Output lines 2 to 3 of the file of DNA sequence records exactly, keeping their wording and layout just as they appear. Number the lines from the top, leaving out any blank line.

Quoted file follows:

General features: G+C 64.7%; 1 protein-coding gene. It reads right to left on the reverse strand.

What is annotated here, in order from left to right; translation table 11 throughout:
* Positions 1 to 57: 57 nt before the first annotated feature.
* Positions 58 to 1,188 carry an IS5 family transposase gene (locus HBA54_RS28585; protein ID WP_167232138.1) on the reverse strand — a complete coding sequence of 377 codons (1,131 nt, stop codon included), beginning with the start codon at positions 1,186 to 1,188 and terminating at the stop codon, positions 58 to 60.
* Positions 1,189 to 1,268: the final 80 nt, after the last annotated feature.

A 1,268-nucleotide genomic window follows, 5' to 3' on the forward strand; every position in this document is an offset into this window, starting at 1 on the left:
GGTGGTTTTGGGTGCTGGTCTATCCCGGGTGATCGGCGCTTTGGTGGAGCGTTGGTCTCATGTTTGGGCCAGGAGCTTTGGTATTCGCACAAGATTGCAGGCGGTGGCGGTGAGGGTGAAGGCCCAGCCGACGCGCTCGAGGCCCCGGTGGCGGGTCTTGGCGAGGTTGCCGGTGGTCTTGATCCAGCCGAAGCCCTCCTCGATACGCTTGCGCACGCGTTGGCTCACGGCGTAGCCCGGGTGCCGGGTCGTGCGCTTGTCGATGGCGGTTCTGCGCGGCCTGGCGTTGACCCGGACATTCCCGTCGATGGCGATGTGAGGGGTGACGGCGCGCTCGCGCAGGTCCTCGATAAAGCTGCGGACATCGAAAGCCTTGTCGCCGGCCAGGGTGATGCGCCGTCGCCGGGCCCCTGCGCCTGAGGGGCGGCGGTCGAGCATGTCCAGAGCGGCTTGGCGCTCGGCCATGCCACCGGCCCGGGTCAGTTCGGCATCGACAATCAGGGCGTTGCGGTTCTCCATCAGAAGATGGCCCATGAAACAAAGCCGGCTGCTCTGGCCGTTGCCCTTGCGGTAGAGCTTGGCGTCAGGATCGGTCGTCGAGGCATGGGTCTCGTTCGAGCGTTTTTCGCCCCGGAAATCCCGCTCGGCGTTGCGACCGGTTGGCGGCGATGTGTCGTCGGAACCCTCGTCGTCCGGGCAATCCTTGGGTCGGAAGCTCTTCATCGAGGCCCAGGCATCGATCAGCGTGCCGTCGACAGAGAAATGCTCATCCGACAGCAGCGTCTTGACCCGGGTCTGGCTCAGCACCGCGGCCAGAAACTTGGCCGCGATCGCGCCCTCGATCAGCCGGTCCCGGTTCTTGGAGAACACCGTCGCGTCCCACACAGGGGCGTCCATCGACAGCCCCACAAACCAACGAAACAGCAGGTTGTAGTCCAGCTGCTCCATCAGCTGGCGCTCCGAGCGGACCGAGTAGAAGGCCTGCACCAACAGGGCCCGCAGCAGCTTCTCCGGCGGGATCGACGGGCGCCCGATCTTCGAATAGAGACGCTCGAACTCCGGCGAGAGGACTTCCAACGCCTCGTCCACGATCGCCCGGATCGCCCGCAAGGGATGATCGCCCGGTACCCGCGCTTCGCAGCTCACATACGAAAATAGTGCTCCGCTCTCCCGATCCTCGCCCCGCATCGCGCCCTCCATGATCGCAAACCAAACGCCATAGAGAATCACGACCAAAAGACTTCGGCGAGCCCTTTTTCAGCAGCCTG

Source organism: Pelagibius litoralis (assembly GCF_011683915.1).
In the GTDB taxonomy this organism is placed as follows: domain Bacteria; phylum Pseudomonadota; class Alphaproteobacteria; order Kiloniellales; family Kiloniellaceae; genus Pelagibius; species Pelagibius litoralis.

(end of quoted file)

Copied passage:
What is annotated here, in order from left to right; translation table 11 throughout:
* Positions 1 to 57: 57 nt before the first annotated feature.